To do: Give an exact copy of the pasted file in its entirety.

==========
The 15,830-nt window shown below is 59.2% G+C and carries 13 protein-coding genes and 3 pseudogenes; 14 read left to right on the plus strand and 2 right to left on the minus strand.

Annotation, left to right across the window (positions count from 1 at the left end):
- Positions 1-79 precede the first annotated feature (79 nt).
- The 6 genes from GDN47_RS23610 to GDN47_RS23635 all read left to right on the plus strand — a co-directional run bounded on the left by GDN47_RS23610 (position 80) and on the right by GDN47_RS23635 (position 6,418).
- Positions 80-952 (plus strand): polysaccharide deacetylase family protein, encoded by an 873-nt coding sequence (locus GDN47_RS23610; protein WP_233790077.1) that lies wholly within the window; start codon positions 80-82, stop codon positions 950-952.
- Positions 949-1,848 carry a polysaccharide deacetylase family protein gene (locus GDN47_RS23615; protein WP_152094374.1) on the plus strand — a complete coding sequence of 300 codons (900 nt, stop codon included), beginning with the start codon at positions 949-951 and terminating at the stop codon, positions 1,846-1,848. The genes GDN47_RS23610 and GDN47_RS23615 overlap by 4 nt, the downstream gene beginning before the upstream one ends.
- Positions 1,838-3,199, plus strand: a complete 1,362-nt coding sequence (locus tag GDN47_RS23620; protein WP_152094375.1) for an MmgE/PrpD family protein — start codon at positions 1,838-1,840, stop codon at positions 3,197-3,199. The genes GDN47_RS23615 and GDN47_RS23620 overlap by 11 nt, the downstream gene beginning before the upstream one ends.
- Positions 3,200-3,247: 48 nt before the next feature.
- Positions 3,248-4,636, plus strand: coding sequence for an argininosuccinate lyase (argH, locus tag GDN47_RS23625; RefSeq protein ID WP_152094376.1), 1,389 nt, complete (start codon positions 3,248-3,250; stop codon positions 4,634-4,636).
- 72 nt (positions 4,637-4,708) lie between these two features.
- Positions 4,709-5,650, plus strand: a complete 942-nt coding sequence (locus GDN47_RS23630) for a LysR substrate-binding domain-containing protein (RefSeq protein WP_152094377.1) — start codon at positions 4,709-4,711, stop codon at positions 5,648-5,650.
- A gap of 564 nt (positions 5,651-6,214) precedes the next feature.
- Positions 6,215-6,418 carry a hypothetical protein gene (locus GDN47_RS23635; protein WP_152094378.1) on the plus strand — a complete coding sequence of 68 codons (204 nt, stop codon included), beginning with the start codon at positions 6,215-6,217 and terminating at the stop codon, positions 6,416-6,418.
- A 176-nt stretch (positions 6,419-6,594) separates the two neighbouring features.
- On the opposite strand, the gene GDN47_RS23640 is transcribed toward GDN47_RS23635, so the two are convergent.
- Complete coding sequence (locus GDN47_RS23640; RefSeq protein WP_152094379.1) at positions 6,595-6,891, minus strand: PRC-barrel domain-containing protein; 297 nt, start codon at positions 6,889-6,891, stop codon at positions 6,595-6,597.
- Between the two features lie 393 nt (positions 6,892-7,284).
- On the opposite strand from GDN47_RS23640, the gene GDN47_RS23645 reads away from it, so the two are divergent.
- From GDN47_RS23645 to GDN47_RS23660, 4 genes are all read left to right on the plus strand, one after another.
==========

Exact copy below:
The 15,830-nt window shown below is 59.2% G+C and carries 13 protein-coding genes and 3 pseudogenes; 14 read left to right on the plus strand and 2 right to left on the minus strand.

Annotation, left to right across the window (positions count from 1 at the left end):
- Positions 1-79 precede the first annotated feature (79 nt).
- The 6 genes from GDN47_RS23610 to GDN47_RS23635 all read left to right on the plus strand — a co-directional run bounded on the left by GDN47_RS23610 (position 80) and on the right by GDN47_RS23635 (position 6,418).
- Positions 80-952 (plus strand): polysaccharide deacetylase family protein, encoded by an 873-nt coding sequence (locus GDN47_RS23610; protein WP_233790077.1) that lies wholly within the window; start codon positions 80-82, stop codon positions 950-952.
- Positions 949-1,848 carry a polysaccharide deacetylase family protein gene (locus GDN47_RS23615; protein WP_152094374.1) on the plus strand — a complete coding sequence of 300 codons (900 nt, stop codon included), beginning with the start codon at positions 949-951 and terminating at the stop codon, positions 1,846-1,848. The genes GDN47_RS23610 and GDN47_RS23615 overlap by 4 nt, the downstream gene beginning before the upstream one ends.
- Positions 1,838-3,199, plus strand: a complete 1,362-nt coding sequence (locus tag GDN47_RS23620; protein WP_152094375.1) for an MmgE/PrpD family protein — start codon at positions 1,838-1,840, stop codon at positions 3,197-3,199. The genes GDN47_RS23615 and GDN47_RS23620 overlap by 11 nt, the downstream gene beginning before the upstream one ends.
- Positions 3,200-3,247: 48 nt before the next feature.
- Positions 3,248-4,636, plus strand: coding sequence for an argininosuccinate lyase (argH, locus tag GDN47_RS23625; RefSeq protein ID WP_152094376.1), 1,389 nt, complete (start codon positions 3,248-3,250; stop codon positions 4,634-4,636).
- 72 nt (positions 4,637-4,708) lie between these two features.
- Positions 4,709-5,650, plus strand: a complete 942-nt coding sequence (locus GDN47_RS23630) for a LysR substrate-binding domain-containing protein (RefSeq protein WP_152094377.1) — start codon at positions 4,709-4,711, stop codon at positions 5,648-5,650.
- A gap of 564 nt (positions 5,651-6,214) precedes the next feature.
- Positions 6,215-6,418 carry a hypothetical protein gene (locus GDN47_RS23635; protein WP_152094378.1) on the plus strand — a complete coding sequence of 68 codons (204 nt, stop codon included), beginning with the start codon at positions 6,215-6,217 and terminating at the stop codon, positions 6,416-6,418.
- A 176-nt stretch (positions 6,419-6,594) separates the two neighbouring features.
- On the opposite strand, the gene GDN47_RS23640 is transcribed toward GDN47_RS23635, so the two are convergent.
- Complete coding sequence (locus GDN47_RS23640; RefSeq protein WP_152094379.1) at positions 6,595-6,891, minus strand: PRC-barrel domain-containing protein; 297 nt, start codon at positions 6,889-6,891, stop codon at positions 6,595-6,597.
- Between the two features lie 393 nt (positions 6,892-7,284).
- On the opposite strand from GDN47_RS23640, the gene GDN47_RS23645 reads away from it, so the two are divergent.
- From GDN47_RS23645 to GDN47_RS23660, 4 genes are all read left to right on the plus strand, one after another.